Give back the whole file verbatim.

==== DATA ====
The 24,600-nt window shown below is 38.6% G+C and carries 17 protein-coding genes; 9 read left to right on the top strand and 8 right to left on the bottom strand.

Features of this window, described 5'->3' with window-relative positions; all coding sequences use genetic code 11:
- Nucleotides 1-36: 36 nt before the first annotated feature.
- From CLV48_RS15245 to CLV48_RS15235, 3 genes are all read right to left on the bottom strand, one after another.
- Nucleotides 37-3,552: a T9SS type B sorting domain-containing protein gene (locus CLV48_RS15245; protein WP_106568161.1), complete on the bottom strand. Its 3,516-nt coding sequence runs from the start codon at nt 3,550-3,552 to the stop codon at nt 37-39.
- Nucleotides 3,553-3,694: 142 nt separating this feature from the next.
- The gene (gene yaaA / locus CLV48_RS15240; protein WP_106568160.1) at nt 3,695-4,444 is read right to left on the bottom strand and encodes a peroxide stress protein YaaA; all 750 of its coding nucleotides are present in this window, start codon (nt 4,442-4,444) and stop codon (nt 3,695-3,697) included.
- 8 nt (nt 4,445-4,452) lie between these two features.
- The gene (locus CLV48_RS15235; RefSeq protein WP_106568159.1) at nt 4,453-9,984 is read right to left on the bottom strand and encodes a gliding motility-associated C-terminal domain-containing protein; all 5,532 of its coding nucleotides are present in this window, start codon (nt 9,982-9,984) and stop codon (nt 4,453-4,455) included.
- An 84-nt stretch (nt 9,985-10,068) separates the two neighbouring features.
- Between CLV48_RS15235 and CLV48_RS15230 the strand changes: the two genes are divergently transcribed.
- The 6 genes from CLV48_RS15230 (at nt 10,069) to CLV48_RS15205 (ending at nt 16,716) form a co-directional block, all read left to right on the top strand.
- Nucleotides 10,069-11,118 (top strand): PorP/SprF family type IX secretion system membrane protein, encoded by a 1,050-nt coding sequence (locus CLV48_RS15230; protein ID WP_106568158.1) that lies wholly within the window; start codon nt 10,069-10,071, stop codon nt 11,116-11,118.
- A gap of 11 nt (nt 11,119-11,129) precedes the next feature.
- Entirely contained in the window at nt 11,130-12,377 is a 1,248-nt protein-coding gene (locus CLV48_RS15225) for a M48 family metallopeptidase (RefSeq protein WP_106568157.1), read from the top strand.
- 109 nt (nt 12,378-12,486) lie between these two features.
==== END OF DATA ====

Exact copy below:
The 24,600-nt window shown below is 38.6% G+C and carries 17 protein-coding genes; 9 read left to right on the top strand and 8 right to left on the bottom strand.

Features of this window, described 5'->3' with window-relative positions; all coding sequences use genetic code 11:
- Nucleotides 1-36: 36 nt before the first annotated feature.
- From CLV48_RS15245 to CLV48_RS15235, 3 genes are all read right to left on the bottom strand, one after another.
- Nucleotides 37-3,552: a T9SS type B sorting domain-containing protein gene (locus CLV48_RS15245; protein WP_106568161.1), complete on the bottom strand. Its 3,516-nt coding sequence runs from the start codon at nt 3,550-3,552 to the stop codon at nt 37-39.
- Nucleotides 3,553-3,694: 142 nt separating this feature from the next.
- The gene (gene yaaA / locus CLV48_RS15240; protein WP_106568160.1) at nt 3,695-4,444 is read right to left on the bottom strand and encodes a peroxide stress protein YaaA; all 750 of its coding nucleotides are present in this window, start codon (nt 4,442-4,444) and stop codon (nt 3,695-3,697) included.
- 8 nt (nt 4,445-4,452) lie between these two features.
- The gene (locus CLV48_RS15235; RefSeq protein WP_106568159.1) at nt 4,453-9,984 is read right to left on the bottom strand and encodes a gliding motility-associated C-terminal domain-containing protein; all 5,532 of its coding nucleotides are present in this window, start codon (nt 9,982-9,984) and stop codon (nt 4,453-4,455) included.
- An 84-nt stretch (nt 9,985-10,068) separates the two neighbouring features.
- Between CLV48_RS15235 and CLV48_RS15230 the strand changes: the two genes are divergently transcribed.
- The 6 genes from CLV48_RS15230 (at nt 10,069) to CLV48_RS15205 (ending at nt 16,716) form a co-directional block, all read left to right on the top strand.
- Nucleotides 10,069-11,118 (top strand): PorP/SprF family type IX secretion system membrane protein, encoded by a 1,050-nt coding sequence (locus CLV48_RS15230; protein ID WP_106568158.1) that lies wholly within the window; start codon nt 10,069-10,071, stop codon nt 11,116-11,118.
- A gap of 11 nt (nt 11,119-11,129) precedes the next feature.
- Entirely contained in the window at nt 11,130-12,377 is a 1,248-nt protein-coding gene (locus CLV48_RS15225) for a M48 family metallopeptidase (RefSeq protein WP_106568157.1), read from the top strand.
- 109 nt (nt 12,378-12,486) lie between these two features.